More than any other tree, the Scots pine gives some of Scotland’s oldest Highland woods their distinctive appearance. The dark green of its canopy and the orange-brown of the trunks are part of that beauty. So, too, is the way that individual trees, given space, develop unique shapes.
The common name of our finest native conifer is, as it turns out, rather misleading: it’s actually the world’s most widely distributed cone-bearing tree. The world range of Scots pine stretches from above the Arctic Circle to southern Spain from north to south, and from Scotland to the Pacific coast of Siberia from west to east. In Scotland it’s as happy growing on sandy, well-drained soils as it is on damp, acidic slopes, so you might find it growing pretty much anywhere away from the Western and Northern Isles – although a few have been planted in these areas.
Scots pine is the only native conifer in Britain that’s grown commercially for timber. But the extensive plantations now found around the Moray Firth are just the latest aspect of man’s exploitation of this tree. As far back as the 17th century the extensive native pinewoods of the Highlands started to be logged; in the 18th century the felling picked up speed, largely to support a burgeoning ship-building industry near the mouth of the Spey. To get the trunks to the shipyard, teams of men from Strathspey – the ‘Spey Floaters’ – would guide rafts of large logs down the river, in a tricky journey of around 80 km.
Native pinewoods now cover around 17,000 hectares of Scotland – perhaps just 1% of the area they originally occupied. Despite their limited extent, these remaining old-growth stands of ‘Caledonian Forest’ form some of our most cherished landscapes, as well as being hotspots for biodiversity. Today, you can explore these ancient woodlands around the Cairngorms National Park, at Beinn Eighe, in Glen Affric, and in the Black Wood of Rannoch.
Individual Scots pine trees can vary tremendously in size and shape, largely depending on their age and whether they are growing in a plantation or in a more natural woodland setting with wider-spaced trunks. From a distance in a native woodland, look for a tree with a flat or dome-shaped crown of bottle-green needles. The crown shape varies a great deal, depending on how much storm damage the tree has withstood over the years. Ones with quite irregular, but fairly flat, tops can be popular as nesting places for ospreys. Close up, look for bark that appears to be made up from small, jigsaw-like pieces. Needles are long and thin and grow in pairs, while cones are egg-shaped, ending in a point.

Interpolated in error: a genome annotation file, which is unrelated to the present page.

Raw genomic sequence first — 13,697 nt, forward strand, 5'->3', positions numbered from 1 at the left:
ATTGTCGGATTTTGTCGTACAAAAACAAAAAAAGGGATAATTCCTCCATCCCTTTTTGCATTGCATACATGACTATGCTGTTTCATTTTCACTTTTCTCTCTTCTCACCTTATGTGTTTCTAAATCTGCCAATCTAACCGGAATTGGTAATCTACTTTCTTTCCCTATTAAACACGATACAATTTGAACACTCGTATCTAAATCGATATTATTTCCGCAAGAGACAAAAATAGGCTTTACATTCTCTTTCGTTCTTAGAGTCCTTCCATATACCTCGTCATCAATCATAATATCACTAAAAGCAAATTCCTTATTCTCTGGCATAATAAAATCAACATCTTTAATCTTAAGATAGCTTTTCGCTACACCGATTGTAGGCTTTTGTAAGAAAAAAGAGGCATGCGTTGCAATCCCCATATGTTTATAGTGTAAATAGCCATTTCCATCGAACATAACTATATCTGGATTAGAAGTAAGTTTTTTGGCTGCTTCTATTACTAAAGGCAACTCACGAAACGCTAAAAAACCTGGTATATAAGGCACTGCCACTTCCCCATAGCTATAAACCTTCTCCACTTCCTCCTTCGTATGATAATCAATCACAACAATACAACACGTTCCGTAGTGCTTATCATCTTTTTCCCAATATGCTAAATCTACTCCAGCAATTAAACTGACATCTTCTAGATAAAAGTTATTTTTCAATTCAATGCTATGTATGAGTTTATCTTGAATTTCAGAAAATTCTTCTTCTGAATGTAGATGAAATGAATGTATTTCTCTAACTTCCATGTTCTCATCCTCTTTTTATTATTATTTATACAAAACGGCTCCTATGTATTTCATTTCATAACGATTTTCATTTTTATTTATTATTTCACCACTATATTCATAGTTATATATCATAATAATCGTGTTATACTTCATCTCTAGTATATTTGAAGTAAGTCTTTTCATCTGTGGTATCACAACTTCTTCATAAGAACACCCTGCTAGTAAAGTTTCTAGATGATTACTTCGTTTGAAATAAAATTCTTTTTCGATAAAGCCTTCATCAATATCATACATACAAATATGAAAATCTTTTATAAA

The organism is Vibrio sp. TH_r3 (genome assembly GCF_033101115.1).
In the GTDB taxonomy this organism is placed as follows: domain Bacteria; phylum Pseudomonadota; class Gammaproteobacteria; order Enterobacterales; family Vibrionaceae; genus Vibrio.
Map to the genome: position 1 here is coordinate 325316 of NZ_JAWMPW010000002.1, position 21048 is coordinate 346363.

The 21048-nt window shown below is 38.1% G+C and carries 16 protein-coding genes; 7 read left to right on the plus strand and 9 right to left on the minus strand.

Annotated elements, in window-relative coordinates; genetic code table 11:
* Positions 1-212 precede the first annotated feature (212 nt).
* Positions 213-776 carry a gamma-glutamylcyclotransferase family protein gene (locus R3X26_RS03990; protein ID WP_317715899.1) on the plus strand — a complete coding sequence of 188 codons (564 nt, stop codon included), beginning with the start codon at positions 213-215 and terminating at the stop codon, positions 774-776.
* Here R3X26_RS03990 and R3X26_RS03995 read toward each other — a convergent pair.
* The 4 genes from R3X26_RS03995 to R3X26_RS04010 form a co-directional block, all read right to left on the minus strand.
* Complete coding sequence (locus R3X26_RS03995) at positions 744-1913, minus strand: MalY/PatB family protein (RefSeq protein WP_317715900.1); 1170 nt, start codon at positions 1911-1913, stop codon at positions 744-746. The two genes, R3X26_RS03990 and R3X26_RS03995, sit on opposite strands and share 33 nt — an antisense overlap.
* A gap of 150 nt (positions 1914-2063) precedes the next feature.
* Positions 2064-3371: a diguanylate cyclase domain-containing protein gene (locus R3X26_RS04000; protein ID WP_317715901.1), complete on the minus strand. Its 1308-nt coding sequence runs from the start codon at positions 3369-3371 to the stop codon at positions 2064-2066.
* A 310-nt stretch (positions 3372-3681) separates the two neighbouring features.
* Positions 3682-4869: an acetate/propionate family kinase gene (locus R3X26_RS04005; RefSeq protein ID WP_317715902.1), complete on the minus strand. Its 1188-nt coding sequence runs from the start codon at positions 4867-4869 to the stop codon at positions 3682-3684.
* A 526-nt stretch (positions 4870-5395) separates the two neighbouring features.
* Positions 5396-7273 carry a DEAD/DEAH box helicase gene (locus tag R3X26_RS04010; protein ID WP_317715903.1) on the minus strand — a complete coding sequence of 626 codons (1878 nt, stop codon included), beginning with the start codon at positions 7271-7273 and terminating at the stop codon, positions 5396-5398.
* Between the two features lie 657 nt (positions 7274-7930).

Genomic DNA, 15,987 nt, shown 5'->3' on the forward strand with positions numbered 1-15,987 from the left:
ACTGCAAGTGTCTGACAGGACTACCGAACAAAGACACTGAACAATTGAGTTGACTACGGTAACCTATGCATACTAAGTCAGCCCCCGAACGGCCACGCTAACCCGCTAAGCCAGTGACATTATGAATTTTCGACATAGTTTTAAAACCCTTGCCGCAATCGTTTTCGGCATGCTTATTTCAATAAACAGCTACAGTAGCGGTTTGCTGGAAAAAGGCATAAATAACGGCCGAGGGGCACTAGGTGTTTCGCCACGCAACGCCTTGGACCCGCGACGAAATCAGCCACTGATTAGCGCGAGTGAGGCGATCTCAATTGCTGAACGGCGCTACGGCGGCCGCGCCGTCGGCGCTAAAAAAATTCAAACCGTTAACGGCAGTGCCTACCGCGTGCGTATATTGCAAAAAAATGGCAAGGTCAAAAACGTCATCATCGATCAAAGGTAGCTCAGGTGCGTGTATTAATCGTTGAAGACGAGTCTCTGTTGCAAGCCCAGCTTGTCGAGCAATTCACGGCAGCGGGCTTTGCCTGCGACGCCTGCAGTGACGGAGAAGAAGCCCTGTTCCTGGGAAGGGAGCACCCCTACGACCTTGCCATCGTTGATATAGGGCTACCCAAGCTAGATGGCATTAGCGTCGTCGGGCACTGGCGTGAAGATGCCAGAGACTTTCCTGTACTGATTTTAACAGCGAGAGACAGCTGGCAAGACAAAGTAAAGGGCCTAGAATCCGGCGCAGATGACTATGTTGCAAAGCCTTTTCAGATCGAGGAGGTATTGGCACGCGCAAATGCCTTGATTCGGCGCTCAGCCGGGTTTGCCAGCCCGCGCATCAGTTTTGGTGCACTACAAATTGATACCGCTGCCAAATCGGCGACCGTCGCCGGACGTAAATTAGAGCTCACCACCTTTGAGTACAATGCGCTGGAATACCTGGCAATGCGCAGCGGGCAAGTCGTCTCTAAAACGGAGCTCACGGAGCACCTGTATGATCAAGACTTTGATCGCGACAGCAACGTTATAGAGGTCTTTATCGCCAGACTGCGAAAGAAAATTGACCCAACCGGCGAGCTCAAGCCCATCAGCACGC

As the ‘flagship’ tree of the Caledonian forest, Scots pine has been the focus of much conservation work over many decades. The locations and extent of surviving ancient pinewoods have been mapped and described, plans have been put in place to help them and action has been taken to benefit both old and new pinewoods. For instance, in Glenmore and Glen Affric, national bodies have removed large areas of non-native trees to provide new ground for Scots pines and other native trees to colonise. The work of conservation groups, including extensive planting in areas enclosed by fences around Glen Affric, has also boosted pine cover. And elsewhere, reductions in the number of red deer (whose grazing can kill tree seedlings and saplings, especially in winter) has benefited old woodland areas.